Tag Archive for Sexism in children’s books

Not a Complaint So Much as a Lament

I just came across this recent photograph.

Take a look at it. Notice anything?

Here’s the info from the corporate Scholastic blog, On Our Minds:

Book-loving people from far and wide have converged upon New York City this week for Book Expo America — and along with it is probably the largest-ever gathering of book bloggers!

Several of them have put in some long hours organizing the first ever Book Blogger Convention (#bookbloggercon), scheduled for Friday, and we were excited to have about 20 of them here at Scholastic HQ on Monday for a tour of our home!

So, essentially, we’re looking at a sampling of 20 children’s book bloggers. Too bad we couldn’t have flown in, say, Travis Jonker, just to represent.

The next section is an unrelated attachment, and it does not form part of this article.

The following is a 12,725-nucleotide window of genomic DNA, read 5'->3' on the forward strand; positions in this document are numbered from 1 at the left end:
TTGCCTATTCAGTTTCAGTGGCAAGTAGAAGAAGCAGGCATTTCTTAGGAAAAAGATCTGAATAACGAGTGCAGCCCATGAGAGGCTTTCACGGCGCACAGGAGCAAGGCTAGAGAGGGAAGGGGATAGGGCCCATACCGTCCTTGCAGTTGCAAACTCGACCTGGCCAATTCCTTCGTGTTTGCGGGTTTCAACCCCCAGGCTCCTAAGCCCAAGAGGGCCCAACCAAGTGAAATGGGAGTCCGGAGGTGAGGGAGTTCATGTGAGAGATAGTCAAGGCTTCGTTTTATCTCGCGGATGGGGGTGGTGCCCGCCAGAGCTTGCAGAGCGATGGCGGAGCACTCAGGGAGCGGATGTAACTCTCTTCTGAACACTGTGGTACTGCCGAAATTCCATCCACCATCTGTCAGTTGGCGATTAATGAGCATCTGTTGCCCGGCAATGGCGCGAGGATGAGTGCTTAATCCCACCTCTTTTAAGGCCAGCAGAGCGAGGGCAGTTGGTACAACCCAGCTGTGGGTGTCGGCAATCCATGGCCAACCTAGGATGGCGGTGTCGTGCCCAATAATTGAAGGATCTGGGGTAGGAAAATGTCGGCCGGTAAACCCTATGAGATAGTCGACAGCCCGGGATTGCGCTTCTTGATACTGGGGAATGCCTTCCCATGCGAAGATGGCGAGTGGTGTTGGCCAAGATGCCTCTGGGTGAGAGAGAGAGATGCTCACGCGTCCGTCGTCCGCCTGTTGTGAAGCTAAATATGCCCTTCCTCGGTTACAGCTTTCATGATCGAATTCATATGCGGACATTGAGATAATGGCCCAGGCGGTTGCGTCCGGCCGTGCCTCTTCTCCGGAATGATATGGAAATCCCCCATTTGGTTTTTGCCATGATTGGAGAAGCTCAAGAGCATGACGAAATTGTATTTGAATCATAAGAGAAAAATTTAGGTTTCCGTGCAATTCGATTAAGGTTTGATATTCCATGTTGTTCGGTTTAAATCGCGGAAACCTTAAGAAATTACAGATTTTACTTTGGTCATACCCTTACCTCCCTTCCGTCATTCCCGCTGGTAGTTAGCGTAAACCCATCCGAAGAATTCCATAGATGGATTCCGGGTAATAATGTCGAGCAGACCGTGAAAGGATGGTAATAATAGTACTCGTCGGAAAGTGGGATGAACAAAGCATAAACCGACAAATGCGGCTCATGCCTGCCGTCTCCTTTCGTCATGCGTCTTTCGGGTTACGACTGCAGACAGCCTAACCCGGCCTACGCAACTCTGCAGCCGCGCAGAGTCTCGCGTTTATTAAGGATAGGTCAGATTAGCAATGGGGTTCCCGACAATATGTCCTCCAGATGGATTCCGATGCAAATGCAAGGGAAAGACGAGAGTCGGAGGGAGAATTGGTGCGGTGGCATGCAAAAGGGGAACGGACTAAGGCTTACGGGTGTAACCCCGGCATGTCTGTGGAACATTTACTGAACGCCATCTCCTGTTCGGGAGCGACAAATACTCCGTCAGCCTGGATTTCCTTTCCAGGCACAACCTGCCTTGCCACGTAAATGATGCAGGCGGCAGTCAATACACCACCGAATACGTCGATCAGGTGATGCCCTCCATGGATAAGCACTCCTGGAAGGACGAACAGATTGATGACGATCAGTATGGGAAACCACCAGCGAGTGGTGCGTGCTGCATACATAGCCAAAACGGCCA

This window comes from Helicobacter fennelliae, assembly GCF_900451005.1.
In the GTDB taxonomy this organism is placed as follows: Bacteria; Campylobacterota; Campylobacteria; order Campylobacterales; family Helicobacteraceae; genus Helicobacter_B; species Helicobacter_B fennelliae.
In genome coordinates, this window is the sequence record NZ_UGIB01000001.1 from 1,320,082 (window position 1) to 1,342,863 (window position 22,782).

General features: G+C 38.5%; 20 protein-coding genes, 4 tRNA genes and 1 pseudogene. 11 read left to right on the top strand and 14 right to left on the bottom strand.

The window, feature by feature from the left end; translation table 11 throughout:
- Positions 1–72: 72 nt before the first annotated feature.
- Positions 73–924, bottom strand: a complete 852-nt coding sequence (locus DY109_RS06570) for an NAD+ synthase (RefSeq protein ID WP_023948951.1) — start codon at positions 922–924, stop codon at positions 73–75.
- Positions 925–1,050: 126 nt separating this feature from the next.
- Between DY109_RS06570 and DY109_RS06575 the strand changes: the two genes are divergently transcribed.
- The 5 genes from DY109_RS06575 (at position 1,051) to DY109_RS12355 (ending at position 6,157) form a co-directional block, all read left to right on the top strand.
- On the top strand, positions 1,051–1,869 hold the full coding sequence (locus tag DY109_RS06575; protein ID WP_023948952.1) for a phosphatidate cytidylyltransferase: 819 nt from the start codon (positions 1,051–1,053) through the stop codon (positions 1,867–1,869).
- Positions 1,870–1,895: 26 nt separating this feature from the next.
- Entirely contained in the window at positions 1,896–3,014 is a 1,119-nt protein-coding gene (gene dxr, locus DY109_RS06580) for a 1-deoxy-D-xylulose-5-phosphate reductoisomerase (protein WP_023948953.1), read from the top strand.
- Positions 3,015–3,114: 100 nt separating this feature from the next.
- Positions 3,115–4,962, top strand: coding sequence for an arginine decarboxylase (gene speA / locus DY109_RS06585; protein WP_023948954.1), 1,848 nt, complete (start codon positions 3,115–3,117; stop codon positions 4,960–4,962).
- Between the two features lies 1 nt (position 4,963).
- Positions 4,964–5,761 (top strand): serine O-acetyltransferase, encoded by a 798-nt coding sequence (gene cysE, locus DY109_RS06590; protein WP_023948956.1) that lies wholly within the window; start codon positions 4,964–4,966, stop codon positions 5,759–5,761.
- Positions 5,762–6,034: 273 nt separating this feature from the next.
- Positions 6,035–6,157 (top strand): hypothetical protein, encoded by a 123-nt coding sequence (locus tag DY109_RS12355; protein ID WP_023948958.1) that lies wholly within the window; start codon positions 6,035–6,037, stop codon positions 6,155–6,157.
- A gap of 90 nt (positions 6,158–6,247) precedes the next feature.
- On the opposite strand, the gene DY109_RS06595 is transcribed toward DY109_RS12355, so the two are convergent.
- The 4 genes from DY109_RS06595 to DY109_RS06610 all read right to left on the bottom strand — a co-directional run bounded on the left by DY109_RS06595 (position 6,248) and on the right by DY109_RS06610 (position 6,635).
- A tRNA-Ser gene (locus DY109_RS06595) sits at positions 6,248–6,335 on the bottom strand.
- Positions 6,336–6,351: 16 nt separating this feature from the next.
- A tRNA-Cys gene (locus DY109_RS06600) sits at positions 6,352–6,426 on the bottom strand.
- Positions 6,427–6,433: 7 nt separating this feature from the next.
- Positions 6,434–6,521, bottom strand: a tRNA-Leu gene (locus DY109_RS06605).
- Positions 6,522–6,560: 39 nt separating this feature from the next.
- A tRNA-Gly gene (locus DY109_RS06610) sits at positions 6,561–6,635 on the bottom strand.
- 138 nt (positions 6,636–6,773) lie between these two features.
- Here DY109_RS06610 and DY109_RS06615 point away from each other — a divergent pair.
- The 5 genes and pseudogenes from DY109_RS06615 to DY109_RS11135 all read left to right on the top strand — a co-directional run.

Sigh.

When we wring our hands over the gender reading gap, wondering what kinds of books will turn boys into readers, I always think: It’s not the books. The books are fine and plentiful. We’re missing the male role models, the fathers with books on their laps, the male teachers and librarians and editors and bloggers.

That the gatekeepers are overwhelmingly women naturally reflects a somewhat distorted perspective (good intentions aside) on books. We need more men — and no female blogger, book-lover, or reading advocate can be blamed for that.

POSTSCRIPT: For some other posts that touch upon this topic: 1) A Tribute to William’s Doll; 2) What Is A Book for Boys?; 3) Books for Boys?!; 4) And lastly, author Kurtis Scaletta recently shared his thoughts in a classic blog post, “How to Write for Boys.”